March 16, 2014

Movie Review: Veronica Mars

Ten years ago Rob Thomas (not the Matchbox 20 guy) introduced us to the character of Veronica Mars and a whole host of colorful supporting characters. It was a show that I took to pretty quickly. Unfortunately, it was canceled after three seasons. The series, of the same name, ended up being another critical success and popular failure that became a victim of the UPN and WB network merger. I was sad to see it go, but that is the way things seem to go. I never did think I would see the character again, despite Rob Thomas talking about bringing the series back or making a movie. Now here we are.

In an effort to get a movie made, but not being able to get studio backing, Thomas turned to Kickstarter to raise the money, making it a fan-funded project. I remember hearing about it last year when it got off the ground, but I never did pay it any mind. As it is now pretty apparent, they made the money and the movie got made. Looking up the Kickstarter I find they were targeting $2 million and made over $5 million. All I can say at this point is “Good for them,” I really am happy and even more glad that I got to see the film, and, of course, enjoyed it as much as I did.

For those of you unfamiliar with the series, Veronica Mars could easiest be described as a modern day Nancy Drew. It is definitely a modern television series and it is written with an intelligent and slightly sarcastic bent, much in the vein of Buffy the Vampire Slayer from some years before. Both are series built on an independent, intelligent, outsider, who sometimes falls prey to their own emotions. They are characters who always try to do the right thing, but often make mistakes along the way.

The character of Veronica Mars was a high school student with a sheriff father. Her best friend is murdered and their mutual investigation into the case brought them into conflict with the town's richest family, turning them into outcasts. Mars becomes something of a private investigator, always managing to find herself in the middle of all the seedy goings on in the rich California town. The movie picks up some years later, Veronica has gotten out of the town of Neptune and is in New York interviewing for a job at a powerful law firm. She has finally put her junior sleuthing behind her. Then the movie happened. Isn't that the way things always go?

I really loved the film. It is not without its flaws, and I am sure I rated it higher than what it really deserves based on nostalgia and affection for the characters, but so what? What are we if not a collection of subjective experiences that affect and color everything else. Complete impartiality is an impossibility, not matter how hard you try.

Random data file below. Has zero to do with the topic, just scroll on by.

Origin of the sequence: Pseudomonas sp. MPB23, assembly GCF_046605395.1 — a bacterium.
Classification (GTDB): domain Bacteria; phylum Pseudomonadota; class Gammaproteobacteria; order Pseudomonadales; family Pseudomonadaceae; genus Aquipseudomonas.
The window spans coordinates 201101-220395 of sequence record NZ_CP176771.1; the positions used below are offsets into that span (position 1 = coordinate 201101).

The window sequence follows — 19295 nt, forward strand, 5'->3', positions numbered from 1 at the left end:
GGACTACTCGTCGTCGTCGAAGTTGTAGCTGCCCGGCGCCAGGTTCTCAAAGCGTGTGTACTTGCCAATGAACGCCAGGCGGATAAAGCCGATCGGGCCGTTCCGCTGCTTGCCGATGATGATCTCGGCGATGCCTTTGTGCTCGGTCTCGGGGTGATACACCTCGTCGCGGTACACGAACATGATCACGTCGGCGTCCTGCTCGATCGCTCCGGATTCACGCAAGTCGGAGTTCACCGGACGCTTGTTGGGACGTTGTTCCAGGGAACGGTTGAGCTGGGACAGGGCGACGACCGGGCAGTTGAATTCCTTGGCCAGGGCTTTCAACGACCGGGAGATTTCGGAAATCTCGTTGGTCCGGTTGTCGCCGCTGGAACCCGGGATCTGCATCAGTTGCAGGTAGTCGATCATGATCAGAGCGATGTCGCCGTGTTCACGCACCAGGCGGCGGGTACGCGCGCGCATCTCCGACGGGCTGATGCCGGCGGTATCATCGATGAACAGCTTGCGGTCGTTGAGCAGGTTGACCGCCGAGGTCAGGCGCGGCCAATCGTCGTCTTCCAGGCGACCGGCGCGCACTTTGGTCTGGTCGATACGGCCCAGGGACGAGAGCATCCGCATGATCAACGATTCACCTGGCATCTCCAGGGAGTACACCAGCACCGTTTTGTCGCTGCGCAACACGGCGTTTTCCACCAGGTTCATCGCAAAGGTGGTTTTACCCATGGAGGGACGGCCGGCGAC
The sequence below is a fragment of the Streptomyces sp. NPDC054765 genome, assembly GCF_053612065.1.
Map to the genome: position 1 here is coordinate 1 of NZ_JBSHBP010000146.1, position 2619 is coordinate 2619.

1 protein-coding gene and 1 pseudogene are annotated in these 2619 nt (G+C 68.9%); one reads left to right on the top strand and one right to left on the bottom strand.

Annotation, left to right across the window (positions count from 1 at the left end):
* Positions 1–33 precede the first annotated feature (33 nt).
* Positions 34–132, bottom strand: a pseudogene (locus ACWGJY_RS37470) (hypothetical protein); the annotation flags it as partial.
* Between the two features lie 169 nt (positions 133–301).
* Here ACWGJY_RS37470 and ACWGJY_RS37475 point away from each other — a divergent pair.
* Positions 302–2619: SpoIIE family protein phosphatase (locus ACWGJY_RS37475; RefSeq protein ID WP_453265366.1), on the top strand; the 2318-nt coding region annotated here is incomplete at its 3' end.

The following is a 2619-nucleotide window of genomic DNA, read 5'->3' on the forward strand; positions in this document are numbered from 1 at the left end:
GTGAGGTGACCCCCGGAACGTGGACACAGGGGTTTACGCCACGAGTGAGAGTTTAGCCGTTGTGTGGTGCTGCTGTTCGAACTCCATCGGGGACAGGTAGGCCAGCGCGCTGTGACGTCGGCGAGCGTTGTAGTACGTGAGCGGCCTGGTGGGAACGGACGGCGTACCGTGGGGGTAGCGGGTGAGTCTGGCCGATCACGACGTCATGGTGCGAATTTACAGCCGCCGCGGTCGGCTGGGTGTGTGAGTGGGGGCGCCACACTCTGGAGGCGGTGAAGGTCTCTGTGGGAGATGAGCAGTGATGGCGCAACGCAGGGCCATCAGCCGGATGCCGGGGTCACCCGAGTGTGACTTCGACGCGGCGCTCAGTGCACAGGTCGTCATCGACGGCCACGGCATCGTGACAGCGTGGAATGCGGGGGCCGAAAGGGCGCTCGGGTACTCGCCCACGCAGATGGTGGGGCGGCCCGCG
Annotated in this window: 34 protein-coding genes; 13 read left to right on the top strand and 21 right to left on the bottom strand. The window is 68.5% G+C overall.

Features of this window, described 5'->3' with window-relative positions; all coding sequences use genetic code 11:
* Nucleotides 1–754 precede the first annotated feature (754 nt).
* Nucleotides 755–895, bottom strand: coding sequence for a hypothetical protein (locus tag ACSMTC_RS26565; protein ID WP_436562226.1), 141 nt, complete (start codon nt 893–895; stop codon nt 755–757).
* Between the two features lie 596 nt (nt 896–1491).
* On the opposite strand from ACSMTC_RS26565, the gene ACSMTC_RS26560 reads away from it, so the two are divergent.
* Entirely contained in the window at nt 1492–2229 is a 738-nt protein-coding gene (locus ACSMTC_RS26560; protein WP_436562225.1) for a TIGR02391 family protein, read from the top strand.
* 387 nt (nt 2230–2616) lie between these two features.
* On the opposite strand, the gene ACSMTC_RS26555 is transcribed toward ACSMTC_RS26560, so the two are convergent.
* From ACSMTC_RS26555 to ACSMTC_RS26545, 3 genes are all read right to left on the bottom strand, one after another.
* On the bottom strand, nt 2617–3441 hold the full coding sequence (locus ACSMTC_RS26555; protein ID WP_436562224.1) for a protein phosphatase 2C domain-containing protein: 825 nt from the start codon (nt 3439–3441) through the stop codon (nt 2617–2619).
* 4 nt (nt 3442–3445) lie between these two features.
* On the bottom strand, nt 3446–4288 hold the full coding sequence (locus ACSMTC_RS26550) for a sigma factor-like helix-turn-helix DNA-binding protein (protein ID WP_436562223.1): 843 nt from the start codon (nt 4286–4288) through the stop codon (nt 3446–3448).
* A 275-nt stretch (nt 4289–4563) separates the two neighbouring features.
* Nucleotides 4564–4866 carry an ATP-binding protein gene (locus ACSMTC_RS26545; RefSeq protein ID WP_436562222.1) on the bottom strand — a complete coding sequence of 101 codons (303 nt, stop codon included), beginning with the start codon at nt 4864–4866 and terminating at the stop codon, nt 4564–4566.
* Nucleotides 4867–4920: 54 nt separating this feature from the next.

Veronica Mars (Kristen Bell) sees a news report that a pop star has been murdered in her home town. Normally, this would just be a tragic event, however, when it comes to Neptune, nothing is normal. The murdered singer is a former classmate of Veronica's and the number one suspect is Logan Echolls (Jason Dohring), Veronica's former adversary/boyfriend. She is drawn back to the town to help her old friend, visit her father (Enrico Colantoni), see some old friends, and try to avoid going to her ten year high school reunion.

Of course, she gets a more than she bargained for and is drawn back into her old sleuthing ways as she tries to find the real killer. Along the way we get to see just about everyone who ever appeared in the series along with a few others. Jamie Lee Curtis has an early scene, James Franco appears as himself, plus Bell's real life beau, Dax Shepard, appears in a brief sequence.

The Veronica Mars movie is a love song to the show and a movie that is really only made for the fans. If you are not a fan or are unfamiliar with the series this is not going to be a movie for you. Unlike, say, Serenity, which can be enjoyed without knowledge of Firefly, this movie really requires that you know the show. It has a limited audience, but there is nothing wrong with that. This likely being the swansong for the character, it makes sense to target the old fan and cover that ground.

Now, while I really liked the film, it is not exactly a great one. The story moves way too quickly and is resolved much too easily. It has the trademark wit, but it seems to be decidedly less clever overall. Much of the cast are used in glorified cameos to get that bit of recognition before moving along. It is the nature of the beast, it is what happens when you make a movie for the fans and know you don't have the benefit of a series to expand into. Still, I think that writer/director Rob Thomas did the best that he was able and the end result was still supremely entertaining.

It is nice to see the Kickstarter work so well and I am glad to have gotten to see the movie in a theater. If you are or were a fan, I encourage you to see it, it is well worth it. If you do not know the show, go back and acquaint yourself with this under-appreciated gem.

Highly Recommended.

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